A 77-year-old in B.C. vowed that, if she is diagnosed with dementia and the law still hasn’t changed, she will request MAID immediately, foregoing whatever happy times she might have left. Sons and daughters, including Ms. Brose, described parents who spent their last years trapped in misery or agitation, unable to communicate or care for themselves.
For many Canadians, this is the very objective of MAID – to allow a person control over their fate, and relieve unbearable suffering. In practice, however, delivering MAID to a patient who can’t confirm they want to die complicates the “assisted” part of an assisted death.
Canada’s MAID laws give priority to the patient’s voice. Patients say when their suffering has grown intolerable, and when their treatment is at an end. But at the later stage of dementia, a patient’s voice is silent. If advance requests are allowed, a doctor or nurse practitioner, ideally working with a trusted caregiver, would have to assess suffering and decide death’s timing by interpreting instructions from the past.
As Dutch research has shown, making that final call for someone who can’t confirm their desire to have an assisted death is emotionally challenging for family members, and ethically daunting for health care professionals. In surveys, doctors have been significantly less supportive than the general public of assisted dying for advanced dementia. In a brief to the parliamentary committee, the Canadian Association of Palliative Care Physicians opposed advance requests, in part because of the undue burden they would place on clinicians.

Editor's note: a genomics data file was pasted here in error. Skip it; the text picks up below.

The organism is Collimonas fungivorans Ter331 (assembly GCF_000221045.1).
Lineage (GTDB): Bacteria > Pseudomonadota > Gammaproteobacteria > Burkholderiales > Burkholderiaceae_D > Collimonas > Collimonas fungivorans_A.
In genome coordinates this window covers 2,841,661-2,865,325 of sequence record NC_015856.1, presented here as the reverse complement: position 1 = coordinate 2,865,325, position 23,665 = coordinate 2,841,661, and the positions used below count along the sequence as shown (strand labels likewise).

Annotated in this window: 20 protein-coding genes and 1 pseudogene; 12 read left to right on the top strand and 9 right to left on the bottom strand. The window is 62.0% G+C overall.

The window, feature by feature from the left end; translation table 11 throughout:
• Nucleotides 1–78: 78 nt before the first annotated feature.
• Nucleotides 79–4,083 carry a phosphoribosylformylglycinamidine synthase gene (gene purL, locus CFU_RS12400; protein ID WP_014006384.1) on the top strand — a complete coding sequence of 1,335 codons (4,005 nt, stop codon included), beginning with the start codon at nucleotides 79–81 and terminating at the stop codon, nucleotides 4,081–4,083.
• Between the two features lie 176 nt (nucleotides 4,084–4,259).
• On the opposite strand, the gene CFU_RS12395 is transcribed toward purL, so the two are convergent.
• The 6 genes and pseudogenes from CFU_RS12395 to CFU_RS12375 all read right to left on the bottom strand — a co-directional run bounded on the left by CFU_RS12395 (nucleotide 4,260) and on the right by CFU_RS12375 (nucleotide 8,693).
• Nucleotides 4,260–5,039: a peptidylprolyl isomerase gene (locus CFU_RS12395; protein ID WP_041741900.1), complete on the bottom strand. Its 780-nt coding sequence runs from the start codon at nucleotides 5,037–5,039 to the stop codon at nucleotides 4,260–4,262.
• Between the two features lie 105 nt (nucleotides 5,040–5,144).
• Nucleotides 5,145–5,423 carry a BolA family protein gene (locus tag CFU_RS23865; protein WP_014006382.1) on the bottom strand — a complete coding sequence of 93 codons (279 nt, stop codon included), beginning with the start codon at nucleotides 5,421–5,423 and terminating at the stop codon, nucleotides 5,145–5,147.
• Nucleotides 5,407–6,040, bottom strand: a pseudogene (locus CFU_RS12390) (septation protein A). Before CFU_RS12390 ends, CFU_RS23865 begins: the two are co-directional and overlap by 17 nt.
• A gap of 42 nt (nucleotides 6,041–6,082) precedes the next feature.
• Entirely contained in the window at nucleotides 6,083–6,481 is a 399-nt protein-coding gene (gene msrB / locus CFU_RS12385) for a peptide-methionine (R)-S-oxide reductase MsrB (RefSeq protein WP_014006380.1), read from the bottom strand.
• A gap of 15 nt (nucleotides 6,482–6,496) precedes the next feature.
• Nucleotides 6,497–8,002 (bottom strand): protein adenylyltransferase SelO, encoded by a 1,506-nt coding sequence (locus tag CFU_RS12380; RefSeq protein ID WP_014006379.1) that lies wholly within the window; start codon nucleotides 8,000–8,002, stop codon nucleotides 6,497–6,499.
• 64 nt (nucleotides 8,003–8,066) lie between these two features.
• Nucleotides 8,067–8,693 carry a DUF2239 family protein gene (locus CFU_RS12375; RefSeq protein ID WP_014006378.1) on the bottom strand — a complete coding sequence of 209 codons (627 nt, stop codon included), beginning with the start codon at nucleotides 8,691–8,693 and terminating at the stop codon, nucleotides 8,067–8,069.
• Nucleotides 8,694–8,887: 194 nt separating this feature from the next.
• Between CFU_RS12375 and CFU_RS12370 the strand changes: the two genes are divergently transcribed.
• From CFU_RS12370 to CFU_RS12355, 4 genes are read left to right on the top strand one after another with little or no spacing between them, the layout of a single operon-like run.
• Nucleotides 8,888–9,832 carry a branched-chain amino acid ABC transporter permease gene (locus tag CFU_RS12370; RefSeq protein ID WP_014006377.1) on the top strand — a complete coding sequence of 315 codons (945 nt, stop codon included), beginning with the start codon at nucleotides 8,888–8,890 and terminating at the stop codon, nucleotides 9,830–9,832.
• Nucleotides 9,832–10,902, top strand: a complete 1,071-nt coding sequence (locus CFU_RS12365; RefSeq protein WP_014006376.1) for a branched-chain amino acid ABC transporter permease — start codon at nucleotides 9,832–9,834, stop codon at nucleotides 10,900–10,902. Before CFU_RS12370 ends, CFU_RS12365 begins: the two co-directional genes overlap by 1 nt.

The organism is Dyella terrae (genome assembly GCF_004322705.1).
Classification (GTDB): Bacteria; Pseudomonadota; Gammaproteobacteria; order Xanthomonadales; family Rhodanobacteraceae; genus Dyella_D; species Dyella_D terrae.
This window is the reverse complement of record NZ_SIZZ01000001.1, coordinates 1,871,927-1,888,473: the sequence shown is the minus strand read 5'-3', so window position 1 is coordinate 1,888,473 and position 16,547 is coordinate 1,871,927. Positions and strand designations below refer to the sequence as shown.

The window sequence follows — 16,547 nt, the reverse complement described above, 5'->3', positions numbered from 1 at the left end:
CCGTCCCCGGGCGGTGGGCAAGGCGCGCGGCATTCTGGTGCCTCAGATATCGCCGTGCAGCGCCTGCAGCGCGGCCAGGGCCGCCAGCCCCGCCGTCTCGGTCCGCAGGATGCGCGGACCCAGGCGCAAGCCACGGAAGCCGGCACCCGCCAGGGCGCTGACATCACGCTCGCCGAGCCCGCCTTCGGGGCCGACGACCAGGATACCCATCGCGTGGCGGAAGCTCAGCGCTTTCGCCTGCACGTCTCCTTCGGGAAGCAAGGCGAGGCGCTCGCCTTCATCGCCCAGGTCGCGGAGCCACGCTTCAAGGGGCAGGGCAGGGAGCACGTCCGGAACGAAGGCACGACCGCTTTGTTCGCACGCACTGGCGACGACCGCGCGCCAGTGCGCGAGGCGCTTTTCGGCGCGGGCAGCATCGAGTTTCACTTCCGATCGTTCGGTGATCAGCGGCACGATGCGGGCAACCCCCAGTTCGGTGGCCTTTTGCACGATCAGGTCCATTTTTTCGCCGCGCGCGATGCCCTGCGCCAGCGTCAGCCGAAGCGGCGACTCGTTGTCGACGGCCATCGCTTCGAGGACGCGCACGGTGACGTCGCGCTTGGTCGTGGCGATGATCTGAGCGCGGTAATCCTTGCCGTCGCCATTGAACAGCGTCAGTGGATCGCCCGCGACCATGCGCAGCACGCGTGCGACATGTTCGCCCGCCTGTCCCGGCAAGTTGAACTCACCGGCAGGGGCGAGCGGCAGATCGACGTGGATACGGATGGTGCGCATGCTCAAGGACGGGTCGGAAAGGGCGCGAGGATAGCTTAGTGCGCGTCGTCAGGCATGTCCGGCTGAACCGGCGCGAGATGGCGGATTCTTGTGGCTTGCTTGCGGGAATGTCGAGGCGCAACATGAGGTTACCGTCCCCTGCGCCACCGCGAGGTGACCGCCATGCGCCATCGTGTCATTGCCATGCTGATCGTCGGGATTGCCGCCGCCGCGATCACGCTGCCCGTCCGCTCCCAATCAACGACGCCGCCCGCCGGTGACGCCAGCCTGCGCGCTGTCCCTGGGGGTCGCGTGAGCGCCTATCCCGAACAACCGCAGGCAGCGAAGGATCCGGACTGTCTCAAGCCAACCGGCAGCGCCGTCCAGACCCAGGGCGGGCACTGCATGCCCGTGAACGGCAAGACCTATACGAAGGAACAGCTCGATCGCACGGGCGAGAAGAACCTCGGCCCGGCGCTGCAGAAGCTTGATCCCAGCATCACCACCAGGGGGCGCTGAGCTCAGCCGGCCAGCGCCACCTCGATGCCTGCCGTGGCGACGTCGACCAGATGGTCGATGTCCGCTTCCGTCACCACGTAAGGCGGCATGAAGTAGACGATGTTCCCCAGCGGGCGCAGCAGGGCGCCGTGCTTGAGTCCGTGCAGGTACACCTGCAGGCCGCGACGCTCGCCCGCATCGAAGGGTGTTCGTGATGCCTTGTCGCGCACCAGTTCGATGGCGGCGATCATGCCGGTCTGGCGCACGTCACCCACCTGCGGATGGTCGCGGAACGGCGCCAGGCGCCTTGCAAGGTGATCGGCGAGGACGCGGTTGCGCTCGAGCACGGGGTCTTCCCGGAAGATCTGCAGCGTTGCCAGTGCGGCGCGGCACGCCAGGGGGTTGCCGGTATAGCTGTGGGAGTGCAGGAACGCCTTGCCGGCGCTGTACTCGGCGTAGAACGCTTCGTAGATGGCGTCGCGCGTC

“As an ethics professor, I think this is one of the hardest problems you can ever have,” said Theo Boer, a Dutch researcher who studies assisted dying in the Netherlands. He served for nine years on a regional committee charged with reviewing euthanasia cases.
Based partly on that experience, Dr. Boer said he believes euthanasia laws are expanding too far, and that the definition of suffering is becoming too broad. But when it comes to illnesses such as Alzheimer’s, he acknowledged that “it’s really a devil’s choice.” People don’t want death while they still enjoy living. Doctors are reluctant to kill someone who doesn’t understand what is happening. And then there’s the long-standing ethical debate: Can a person in the present truly know the mind of their future self?